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Irresponsible, dangerous and unacceptable

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03.DEC.10

Editor: The caption of my letter expresses how I describe recent statements, reported to have been made by the Honorable Prime Minister of this Country-Dr. Ralph Gonsalves, in reaction to the alleged beating of three women in Chateaubelair last week. I make specific reference to the PM’s remarks under the subheading “PM upset over beating of women” of a story by journalist Dayle Dasilva, carried on page 1 and 2 of the Searchlight’s midweek paper of Tuesday, November 23, 2010.{{more}} I am upset at the language used and their implications, even as we have already seen violent incidents in this election period.

A Prime Minister is supposed to be a voice of reason; one that can appease and comfort citizens by his/her appeals, sympathy and maturity in handling situations, all without any sort of partisan political bias. After all, he/she is PM of all the people. It is evident that emotions run high and some people have persecutive intolerance towards political opponents and as such we have seen recent violent actions against people over political differences. About two weeks ago we learnt how a man was arrested by local police for having assaulted the Secretary of the Opposition leader, while she peacefully observed a registration process. It is said she merely asked a registrant a question, which he answered, and then was assaulted by another individual who questioned her authority to ask persons questions. News also broke about the cutting of cables belonging to the Nice Radio station – an act that was seen as an attempt to sabotage the transmission of meetings of the NDP known to be broadcast by this said radio station.

Further still was the shooting at Calypsonian “Jinny” just after he had spoken and performed at an NDP meeting in Mesopotamia. I was shocked because I was on that same stage with “Jinny” that night and shuddered at the thought that the man whom I had just seen could have been dead a few hours later. The Opposition Leader made a statement against these three episodes, condemning the acts and calling upon the nation for peace and calm. Nothing was heard from the Prime Minister.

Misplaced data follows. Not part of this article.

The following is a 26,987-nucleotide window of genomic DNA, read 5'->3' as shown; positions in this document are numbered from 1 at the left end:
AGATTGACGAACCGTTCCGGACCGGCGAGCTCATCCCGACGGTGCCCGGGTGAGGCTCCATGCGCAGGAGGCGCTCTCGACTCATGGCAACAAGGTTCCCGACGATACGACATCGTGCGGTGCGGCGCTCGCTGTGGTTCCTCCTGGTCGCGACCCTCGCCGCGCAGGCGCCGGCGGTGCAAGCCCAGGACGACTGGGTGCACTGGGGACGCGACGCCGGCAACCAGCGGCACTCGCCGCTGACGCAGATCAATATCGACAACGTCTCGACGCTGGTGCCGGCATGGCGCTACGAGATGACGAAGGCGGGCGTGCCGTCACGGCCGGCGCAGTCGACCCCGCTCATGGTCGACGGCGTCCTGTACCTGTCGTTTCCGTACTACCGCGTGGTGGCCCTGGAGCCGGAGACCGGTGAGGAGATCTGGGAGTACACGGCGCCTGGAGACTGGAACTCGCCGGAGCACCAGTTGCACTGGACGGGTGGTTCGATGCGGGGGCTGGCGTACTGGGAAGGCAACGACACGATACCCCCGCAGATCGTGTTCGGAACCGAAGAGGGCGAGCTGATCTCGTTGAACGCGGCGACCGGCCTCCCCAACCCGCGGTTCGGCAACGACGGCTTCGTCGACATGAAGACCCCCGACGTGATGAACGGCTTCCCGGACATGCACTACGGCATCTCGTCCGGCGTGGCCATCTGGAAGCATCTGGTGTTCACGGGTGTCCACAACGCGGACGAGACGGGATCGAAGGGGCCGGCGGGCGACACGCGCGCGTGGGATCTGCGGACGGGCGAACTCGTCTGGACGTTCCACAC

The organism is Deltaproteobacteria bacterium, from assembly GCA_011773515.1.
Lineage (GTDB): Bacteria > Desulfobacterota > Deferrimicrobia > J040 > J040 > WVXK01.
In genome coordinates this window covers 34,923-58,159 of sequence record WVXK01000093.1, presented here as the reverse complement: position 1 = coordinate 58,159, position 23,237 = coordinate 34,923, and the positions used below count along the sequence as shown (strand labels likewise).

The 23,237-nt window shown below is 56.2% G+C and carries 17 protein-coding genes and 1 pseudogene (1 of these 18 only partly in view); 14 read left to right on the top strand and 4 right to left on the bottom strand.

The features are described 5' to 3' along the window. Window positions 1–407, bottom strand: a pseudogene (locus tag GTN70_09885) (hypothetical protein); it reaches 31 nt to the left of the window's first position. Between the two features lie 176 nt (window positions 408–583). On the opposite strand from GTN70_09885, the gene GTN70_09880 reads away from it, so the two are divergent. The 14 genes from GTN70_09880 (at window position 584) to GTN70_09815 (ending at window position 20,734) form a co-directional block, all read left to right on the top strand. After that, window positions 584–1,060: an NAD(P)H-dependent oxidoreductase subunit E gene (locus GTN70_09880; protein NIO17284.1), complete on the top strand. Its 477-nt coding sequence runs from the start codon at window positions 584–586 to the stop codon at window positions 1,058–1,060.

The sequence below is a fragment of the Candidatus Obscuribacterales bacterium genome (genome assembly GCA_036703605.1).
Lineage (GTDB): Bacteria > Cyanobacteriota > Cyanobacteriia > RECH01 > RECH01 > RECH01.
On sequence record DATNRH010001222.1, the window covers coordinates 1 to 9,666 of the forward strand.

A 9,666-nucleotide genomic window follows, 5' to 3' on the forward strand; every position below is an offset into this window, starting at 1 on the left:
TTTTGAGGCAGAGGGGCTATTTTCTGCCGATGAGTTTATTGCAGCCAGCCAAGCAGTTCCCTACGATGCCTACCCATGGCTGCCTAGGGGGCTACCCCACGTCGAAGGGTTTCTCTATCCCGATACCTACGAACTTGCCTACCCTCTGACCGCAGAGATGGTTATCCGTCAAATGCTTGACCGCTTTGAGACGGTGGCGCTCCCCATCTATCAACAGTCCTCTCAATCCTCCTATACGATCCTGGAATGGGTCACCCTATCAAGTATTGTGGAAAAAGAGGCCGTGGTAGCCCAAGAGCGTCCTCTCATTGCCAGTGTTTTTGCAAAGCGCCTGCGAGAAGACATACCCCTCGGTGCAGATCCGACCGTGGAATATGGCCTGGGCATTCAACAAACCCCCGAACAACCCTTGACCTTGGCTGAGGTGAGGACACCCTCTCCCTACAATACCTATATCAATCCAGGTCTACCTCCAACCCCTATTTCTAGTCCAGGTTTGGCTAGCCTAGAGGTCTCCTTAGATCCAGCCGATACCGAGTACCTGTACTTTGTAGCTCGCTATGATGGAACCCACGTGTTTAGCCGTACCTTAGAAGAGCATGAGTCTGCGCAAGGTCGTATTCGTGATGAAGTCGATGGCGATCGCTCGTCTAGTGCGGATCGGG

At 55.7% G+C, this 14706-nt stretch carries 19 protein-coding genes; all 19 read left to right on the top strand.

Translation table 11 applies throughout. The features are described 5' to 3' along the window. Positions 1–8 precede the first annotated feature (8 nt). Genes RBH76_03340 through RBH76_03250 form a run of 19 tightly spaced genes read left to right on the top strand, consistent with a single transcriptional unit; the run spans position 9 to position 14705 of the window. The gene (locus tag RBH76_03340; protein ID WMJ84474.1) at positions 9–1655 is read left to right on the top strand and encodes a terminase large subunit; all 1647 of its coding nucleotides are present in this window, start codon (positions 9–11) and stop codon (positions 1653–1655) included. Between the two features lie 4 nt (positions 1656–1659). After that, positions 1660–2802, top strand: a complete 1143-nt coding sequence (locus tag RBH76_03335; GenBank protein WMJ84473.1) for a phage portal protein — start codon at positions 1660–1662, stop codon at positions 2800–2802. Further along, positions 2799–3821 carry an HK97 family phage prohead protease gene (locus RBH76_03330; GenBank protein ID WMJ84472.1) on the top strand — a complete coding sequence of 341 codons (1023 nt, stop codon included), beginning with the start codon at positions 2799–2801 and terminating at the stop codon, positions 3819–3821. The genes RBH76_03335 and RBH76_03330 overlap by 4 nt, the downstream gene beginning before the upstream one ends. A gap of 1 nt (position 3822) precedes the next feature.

Most recently, it was reported that three women from Chateaubelair were beaten up, supposedly by NDP supporters, over an incident involving painting political symbol in the street, and their opponents’ unwillingness to tolerate their activity. Dayle Dasilva reported on the PM’s reactions “from the home of Yuclan Thompson”. The PM’s words: “We have a lot of hypocrisy coming from the Opposition and their thugs are setting up on our own supporters and then they are the ones saying that they want peace” and “…they speaking peace and waging war…they have turned to violence and desperation as they wage war while speaking peace” are misleading, misrepresentative of the opposition leadership and instigating in influence. The charge of hypocrisy can only be reasonably assumed to be levied at the Opposition Leader, since he is the one who called for peace. Yet this charge also assumes that the Opposition Leader orchestrated the attack on the three women. PM Gonsalves ought to know that leaders cannot always be held responsible for what their followers do. Otherwise, are we to presume that it was the PM who told the shooters, the attacker and the cable-cutter to do what they did in the incidents outlined above? No! For this reason the Opposition Leader did not lay blame on the ULP’s leadership or the PM himself when he made his statement calling for peace. PM’s words are evil speculation, which are potentially damaging to the Opposition leadership’s reputation. Moreover, they have the potential to incite negative reactions by his followers to the subject(s) he blames.

This is dangerous, coming from the PM in such a time. We can do without the PM making such careless, damaging and potentially inciting to violence statements. Maybe Dayle left it out, but I did not read in his reporting any reference to the PM calling for peace and quiet from the citizenry. Instead, we heard that there was a planned march in solidarity with the women who were injured, for Thursday, November 25, 2010, and that the PM was expected to be in attendance. This is not a march that was advertised before. Yet we knew beforehand the opposition supporters were expected to be travelling up to Sion Hill for the Referendum anniversary rally of the NDP. Is this ULP decision in anyway helpful to the situation? Not at all! Thank God NDP supporters travelled up by boat and there was no crossing of paths on North Leeward streets. I hope that the PM is not in any way looking for a clash of parties to justify the calling of a state of emergency, to rob us of our voting rights come December 13, 2010….I hope it’s not so. His words and behaviour as a leader, in this instance, were rather irresponsible!

Anesia O. Baptiste

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